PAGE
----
Los Angeles

Michael Brewster

Cirrus Gallery

In the other-than-pejorative meanings of regionalism there must be an entry for indigenous style. Whenever a place is sufficiently nurturing or provocative to engender a look, technical or iconographic, among a number of resident artists what is shared and why should be considered. Los Angeles and its environs seem to foster experimentation with perceptual situations, most of them about light, often sunlight, as is evident in the work of such locals as Bob Irwin, Eric Orr, Maria Nordman, and Jim Turrell, all of them well known. Less well known, but at work in an area congruent with this group, is Michael Brewster. Brewster uses sound rather than light as a space definer. He considers himself a “sound sculptor,” arguing that the peripherally confined, frontal nature of sight makes it a perceptual relative of painting, while the 360 degree “scan” of hearing resembles more the three-dimensional character of sculpture.

The technical, even scientific, demands of this genre of art-making are great: equally so are the mystical demands made on the audience. The “meaning” for all this situational art is ours to invent: faced with these large-scale sensory deprivation units the slightest incident swells with information. Brewster circumvents the visual rarification that mars a good deal of the other environmentalists’ work in making sight subservient to hearing. Not only is the latter a less discriminate sense by nature, most gallery-goers hear less prejudicially than they see.

In his recent installation Brewster presented a simplified reprise of earlier work. In his clicker drawings of a few years back the architectural confines of various sites were established by means of a network of small mechanical clickers buried in the walls. Sounding at random they directed a connect-the-dots drawing in the mind of the viewer, propelling attention from one boundary of the room to another. Essentially linear, these pieces evolved into the fuller, more planar ones of 1978. In them he amplified sounds in order to set up standing waves that conformed to the peculiarities of the surrounding architecture and to the presence of humans. In a piece called Synchromesh from that year Brewster suspended a single speaker from the ceiling of a closed, dimly lighted gallery. From it emanated two fairly loud tones. Their speed and direction were such that at four points in the room the standing waves combined to produce a distinct fluttering sound. The auditory activity at each of these nodal points was mesmerizing. In this new work, Surrounded: Sharp Points Ringing, Brewster has reverted to a simpler situation, a single noise-maker again buried in the wall. This time the sound, isolated and somewhat faint, was a flat crackle that raced around the faces of the walls, making a line boundary of the room.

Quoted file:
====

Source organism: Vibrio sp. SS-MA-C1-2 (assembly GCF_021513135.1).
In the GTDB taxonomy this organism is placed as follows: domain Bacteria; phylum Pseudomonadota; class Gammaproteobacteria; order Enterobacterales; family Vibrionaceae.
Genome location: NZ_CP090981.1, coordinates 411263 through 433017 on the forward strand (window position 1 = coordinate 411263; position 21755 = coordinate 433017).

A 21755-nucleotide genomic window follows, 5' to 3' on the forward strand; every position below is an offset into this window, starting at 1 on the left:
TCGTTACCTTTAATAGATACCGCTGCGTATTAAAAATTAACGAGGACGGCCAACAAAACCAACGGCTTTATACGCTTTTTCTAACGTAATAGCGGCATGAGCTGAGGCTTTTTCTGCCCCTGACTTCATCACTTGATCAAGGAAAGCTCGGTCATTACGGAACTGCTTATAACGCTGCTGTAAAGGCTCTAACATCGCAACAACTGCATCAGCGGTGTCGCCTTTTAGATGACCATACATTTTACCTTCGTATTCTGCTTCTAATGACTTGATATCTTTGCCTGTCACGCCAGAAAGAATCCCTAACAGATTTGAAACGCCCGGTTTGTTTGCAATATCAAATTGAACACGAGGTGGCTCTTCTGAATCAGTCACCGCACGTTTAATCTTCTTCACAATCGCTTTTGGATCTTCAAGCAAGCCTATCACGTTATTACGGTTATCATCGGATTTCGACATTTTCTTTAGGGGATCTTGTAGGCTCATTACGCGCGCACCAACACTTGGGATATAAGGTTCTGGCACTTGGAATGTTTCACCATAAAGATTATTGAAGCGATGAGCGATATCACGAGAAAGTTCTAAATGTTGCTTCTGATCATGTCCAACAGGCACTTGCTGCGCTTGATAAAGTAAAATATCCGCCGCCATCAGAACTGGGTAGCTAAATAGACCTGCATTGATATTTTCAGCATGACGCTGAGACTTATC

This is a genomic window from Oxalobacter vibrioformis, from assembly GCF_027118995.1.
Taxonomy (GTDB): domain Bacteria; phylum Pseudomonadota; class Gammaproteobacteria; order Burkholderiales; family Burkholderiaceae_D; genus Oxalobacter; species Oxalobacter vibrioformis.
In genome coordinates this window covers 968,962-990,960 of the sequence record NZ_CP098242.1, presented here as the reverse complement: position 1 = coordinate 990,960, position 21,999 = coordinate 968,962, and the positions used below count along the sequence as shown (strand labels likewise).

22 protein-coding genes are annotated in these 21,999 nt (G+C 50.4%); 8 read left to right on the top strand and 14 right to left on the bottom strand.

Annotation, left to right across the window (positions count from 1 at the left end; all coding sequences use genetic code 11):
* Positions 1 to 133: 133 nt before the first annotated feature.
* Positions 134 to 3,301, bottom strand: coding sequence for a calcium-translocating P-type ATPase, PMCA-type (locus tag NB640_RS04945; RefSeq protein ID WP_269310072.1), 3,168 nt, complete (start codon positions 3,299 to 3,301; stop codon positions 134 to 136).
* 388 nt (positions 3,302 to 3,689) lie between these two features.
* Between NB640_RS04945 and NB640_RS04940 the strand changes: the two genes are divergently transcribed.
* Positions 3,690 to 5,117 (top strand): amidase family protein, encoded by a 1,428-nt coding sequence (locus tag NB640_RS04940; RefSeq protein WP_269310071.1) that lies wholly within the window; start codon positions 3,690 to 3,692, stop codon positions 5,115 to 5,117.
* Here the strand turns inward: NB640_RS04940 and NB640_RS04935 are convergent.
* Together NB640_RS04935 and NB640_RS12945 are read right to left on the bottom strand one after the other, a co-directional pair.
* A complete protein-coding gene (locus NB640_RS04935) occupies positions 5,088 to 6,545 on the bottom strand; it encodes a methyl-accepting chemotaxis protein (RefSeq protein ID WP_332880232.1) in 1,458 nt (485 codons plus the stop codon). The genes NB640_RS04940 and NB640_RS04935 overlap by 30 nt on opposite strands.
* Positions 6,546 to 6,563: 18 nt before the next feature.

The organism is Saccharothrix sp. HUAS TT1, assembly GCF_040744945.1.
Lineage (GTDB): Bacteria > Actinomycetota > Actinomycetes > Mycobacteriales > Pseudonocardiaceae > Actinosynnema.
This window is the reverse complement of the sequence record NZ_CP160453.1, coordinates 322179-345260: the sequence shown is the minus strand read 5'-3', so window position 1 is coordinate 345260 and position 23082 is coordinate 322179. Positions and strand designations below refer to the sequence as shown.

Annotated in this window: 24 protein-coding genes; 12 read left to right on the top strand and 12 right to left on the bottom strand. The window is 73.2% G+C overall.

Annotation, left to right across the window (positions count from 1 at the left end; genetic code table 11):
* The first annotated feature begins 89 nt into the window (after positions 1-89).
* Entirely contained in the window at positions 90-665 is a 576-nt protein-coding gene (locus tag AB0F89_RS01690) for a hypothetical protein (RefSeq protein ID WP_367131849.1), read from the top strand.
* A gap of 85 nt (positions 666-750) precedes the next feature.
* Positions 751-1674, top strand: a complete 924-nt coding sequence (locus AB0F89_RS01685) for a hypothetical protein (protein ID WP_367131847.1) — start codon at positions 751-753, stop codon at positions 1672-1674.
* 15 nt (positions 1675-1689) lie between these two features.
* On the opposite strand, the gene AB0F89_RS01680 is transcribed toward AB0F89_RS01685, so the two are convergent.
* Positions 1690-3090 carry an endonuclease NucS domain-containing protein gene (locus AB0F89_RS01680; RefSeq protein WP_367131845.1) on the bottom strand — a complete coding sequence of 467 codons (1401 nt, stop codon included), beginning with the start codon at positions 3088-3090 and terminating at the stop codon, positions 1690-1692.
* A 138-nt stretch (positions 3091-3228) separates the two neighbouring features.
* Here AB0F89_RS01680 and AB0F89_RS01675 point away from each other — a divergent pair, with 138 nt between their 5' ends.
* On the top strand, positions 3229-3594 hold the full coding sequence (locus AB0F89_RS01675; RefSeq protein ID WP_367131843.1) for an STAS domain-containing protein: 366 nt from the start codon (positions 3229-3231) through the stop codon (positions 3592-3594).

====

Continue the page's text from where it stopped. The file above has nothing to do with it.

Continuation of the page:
In all of Brewster’s work the viewer is obliged to move about the space in order to integrate what is heard with strictly visual notions of what that space is—its size, feel, character. The fullness of the discovery by means of hearing, as opposed to seeing it only, is striking. What may look to be an undistinguished spot is “shown” with sound to be quite the opposite.

Richard Armstrong